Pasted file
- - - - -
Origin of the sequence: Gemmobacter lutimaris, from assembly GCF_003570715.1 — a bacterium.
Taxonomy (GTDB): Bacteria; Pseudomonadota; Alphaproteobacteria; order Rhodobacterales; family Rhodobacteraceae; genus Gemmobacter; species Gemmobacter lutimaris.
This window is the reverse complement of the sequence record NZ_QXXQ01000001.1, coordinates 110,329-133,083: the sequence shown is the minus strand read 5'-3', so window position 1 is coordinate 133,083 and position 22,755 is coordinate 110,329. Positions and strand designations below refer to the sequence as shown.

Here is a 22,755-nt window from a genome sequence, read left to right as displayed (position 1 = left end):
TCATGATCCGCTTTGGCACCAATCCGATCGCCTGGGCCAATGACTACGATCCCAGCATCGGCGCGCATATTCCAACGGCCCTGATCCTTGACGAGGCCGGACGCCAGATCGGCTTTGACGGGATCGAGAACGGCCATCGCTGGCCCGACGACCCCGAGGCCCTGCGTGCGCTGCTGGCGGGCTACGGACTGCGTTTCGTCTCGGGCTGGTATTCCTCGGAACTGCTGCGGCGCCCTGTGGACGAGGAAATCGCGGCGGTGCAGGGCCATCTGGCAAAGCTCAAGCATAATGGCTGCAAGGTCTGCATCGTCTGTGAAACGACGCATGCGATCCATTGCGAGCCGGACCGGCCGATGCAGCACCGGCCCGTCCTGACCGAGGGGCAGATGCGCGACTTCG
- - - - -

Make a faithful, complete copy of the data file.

Origin of the sequence: Gemmobacter lutimaris, from assembly GCF_003570715.1 — a bacterium.
Taxonomy (GTDB): Bacteria; Pseudomonadota; Alphaproteobacteria; order Rhodobacterales; family Rhodobacteraceae; genus Gemmobacter; species Gemmobacter lutimaris.
This window is the reverse complement of the sequence record NZ_QXXQ01000001.1, coordinates 110,329-133,083: the sequence shown is the minus strand read 5'-3', so window position 1 is coordinate 133,083 and position 22,755 is coordinate 110,329. Positions and strand designations below refer to the sequence as shown.

Here is a 22,755-nt window from a genome sequence, read left to right as displayed (position 1 = left end):
TCATGATCCGCTTTGGCACCAATCCGATCGCCTGGGCCAATGACTACGATCCCAGCATCGGCGCGCATATTCCAACGGCCCTGATCCTTGACGAGGCCGGACGCCAGATCGGCTTTGACGGGATCGAGAACGGCCATCGCTGGCCCGACGACCCCGAGGCCCTGCGTGCGCTGCTGGCGGGCTACGGACTGCGTTTCGTCTCGGGCTGGTATTCCTCGGAACTGCTGCGGCGCCCTGTGGACGAGGAAATCGCGGCGGTGCAGGGCCATCTGGCAAAGCTCAAGCATAATGGCTGCAAGGTCTGCATCGTCTGTGAAACGACGCATGCGATCCATTGCGAGCCGGACCGGCCGATGCAGCACCGGCCCGTCCTGACCGAGGGGCAGATGCGCGACTTCG